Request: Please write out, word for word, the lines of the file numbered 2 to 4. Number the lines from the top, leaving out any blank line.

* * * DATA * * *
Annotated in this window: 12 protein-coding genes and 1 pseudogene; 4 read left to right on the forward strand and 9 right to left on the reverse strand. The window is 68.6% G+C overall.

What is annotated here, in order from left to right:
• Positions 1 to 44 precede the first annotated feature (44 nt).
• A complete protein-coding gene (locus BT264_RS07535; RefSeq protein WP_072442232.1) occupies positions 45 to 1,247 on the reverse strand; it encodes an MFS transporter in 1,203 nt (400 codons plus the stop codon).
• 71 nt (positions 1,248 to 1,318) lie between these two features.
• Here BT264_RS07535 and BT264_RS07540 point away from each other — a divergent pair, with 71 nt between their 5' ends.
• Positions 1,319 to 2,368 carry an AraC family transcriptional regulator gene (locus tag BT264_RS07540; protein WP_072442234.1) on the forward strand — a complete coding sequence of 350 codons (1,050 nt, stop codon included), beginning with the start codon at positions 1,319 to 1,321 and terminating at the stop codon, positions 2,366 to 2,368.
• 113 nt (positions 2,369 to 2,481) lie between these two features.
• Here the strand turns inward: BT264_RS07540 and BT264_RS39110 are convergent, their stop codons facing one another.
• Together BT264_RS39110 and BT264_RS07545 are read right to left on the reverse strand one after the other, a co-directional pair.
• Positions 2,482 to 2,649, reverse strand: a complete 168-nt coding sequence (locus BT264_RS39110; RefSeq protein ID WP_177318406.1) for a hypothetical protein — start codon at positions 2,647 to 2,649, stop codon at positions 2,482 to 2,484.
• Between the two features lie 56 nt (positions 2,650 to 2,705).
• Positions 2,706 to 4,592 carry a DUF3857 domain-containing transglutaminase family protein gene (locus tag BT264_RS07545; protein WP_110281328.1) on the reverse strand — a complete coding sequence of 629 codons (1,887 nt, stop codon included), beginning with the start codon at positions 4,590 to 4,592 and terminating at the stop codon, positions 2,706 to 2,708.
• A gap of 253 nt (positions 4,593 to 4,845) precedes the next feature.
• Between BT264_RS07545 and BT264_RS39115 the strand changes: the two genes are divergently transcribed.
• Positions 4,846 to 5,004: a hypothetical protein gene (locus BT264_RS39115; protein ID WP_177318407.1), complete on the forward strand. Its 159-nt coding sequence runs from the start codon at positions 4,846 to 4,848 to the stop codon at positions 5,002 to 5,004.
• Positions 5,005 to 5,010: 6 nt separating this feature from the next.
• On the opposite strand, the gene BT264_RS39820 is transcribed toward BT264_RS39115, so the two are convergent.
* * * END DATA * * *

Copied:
What is annotated here, in order from left to right:
• Positions 1 to 44 precede the first annotated feature (44 nt).
• A complete protein-coding gene (locus BT264_RS07535; RefSeq protein WP_072442232.1) occupies positions 45 to 1,247 on the reverse strand; it encodes an MFS transporter in 1,203 nt (400 codons plus the stop codon).